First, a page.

HONOLULU (KHON2) — There’s more pressure for the governor to veto the bail reform bill. Hawaii’s four county mayors will hold a rally that will include the police officers union as well as unions from other cities where bail reform laws have passed.
Gov. David Ige has until June 27 to announce which bills he intends to veto. Hawaii’s mayors have already reached out to Ige asking him to veto the bail reform bill, which allows those arrested for non-violent crimes, including Class C felonies, to be released without having to pay bail.
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SHOPO will join the mayors on Wednesday for a rally calling for the veto, and has invited the presidents of police unions in Seattle and San Jose, where a similar law has been passed.
“And it’s been a hamper on law enforcement ever since,” said Robert Cavaco, SHOPO president. “Teally it has increased crime in their communities, and it’s just something that they wish that their legislators in their towns didn’t pass.”
Cavaco added that the bill gives criminals a free pass and will lead to even more burglaries, thefts, and other non-violent crimes. He said officers are already dreading the outcome if the bill passes.
“They’re always going to try to do their best to keep the community safe, but it’s frustrating coming to work every day knowing that this is kind of looming in the background,” said Cavaco.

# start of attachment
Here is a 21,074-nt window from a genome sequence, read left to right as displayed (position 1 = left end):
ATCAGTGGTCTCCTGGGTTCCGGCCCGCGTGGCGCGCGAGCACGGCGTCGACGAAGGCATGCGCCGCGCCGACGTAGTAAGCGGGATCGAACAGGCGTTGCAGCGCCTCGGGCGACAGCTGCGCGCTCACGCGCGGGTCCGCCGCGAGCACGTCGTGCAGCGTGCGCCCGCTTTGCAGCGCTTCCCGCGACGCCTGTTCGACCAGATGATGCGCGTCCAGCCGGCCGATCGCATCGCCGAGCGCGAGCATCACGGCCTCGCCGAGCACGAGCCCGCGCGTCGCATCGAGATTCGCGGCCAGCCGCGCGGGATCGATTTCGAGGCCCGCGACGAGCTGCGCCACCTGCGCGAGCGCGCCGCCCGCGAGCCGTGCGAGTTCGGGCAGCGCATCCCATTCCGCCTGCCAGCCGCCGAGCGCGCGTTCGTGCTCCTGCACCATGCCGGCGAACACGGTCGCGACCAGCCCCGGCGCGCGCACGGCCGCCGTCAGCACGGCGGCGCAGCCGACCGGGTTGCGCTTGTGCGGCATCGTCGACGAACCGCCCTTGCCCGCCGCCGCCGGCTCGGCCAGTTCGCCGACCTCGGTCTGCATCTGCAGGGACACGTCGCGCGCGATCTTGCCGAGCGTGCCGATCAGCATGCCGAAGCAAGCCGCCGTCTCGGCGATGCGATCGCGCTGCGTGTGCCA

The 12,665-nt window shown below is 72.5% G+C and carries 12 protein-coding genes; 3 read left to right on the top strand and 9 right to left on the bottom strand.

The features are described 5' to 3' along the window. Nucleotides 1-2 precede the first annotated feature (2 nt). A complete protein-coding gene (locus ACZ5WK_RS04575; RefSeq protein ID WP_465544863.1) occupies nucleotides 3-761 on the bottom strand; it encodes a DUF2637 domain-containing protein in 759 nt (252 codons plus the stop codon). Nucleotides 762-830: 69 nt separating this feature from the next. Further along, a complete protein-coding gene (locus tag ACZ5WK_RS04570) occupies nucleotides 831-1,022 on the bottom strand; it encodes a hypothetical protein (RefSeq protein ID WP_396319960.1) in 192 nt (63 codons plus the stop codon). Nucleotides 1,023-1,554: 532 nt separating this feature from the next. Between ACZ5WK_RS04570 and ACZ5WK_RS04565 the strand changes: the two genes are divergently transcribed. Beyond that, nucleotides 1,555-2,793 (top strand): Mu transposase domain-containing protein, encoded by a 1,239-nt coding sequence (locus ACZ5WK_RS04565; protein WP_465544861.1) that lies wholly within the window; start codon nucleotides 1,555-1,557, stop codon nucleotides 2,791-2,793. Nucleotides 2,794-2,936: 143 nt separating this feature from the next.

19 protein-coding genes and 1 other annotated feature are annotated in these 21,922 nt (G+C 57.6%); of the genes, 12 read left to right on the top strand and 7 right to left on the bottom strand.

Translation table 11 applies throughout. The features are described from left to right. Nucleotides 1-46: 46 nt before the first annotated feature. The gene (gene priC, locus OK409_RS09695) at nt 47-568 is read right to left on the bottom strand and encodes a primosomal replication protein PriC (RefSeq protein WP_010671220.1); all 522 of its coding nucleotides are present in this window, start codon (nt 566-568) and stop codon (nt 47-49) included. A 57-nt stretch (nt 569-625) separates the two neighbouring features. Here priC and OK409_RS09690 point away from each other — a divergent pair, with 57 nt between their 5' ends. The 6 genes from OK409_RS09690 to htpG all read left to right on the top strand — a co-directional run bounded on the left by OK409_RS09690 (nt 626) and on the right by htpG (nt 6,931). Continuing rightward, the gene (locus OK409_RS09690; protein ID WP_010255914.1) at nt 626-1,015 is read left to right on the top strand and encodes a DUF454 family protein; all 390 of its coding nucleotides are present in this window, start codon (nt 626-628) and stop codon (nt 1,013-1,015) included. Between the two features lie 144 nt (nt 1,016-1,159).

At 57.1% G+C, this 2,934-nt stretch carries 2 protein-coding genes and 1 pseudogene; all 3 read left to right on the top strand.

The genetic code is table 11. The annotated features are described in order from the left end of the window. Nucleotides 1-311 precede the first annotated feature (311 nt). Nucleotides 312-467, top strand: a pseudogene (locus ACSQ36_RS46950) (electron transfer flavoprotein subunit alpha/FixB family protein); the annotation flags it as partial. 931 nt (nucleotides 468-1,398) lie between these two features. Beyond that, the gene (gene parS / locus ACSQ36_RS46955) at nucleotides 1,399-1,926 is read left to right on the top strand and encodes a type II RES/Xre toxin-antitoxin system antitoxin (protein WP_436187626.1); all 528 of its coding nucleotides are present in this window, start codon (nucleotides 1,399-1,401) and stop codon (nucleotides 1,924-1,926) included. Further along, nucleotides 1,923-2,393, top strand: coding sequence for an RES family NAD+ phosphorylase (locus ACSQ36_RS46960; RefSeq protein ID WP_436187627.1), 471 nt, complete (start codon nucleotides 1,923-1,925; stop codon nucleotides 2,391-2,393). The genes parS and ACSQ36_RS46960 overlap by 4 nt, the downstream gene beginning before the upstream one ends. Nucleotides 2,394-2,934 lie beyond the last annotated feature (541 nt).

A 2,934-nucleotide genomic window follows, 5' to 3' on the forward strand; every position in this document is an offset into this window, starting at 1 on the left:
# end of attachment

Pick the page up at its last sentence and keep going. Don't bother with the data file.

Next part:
The push for a veto is also coming from an unlikely source, Rep. Scot Matayoshi, who introduced the bill. He has sent Ige a letter saying, “I want to request a veto at this time, given the issues that have arisen after the bill’s passage and the entities that have now come forward to oppose it.”
But other lawmakers like Sen. Karl Rhoads, chairman of the Judiciary Committee, said the bill should become law. He says it’s unfair that people who are arrested and can’t afford to pay their bail remain in custody when they’re innocent until proven guilty.
“It comes back to the fundamental point of if you are picked up by the police, and you are immediately punished for that, that is so un-American,” said Rhoads. “You have to be convicted of something before you are punished.”
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Rhoads added that the proposal would also relieve the overcrowding in jails and ultimately save the state a lot of money. The governor has no comment as he reviews the bill.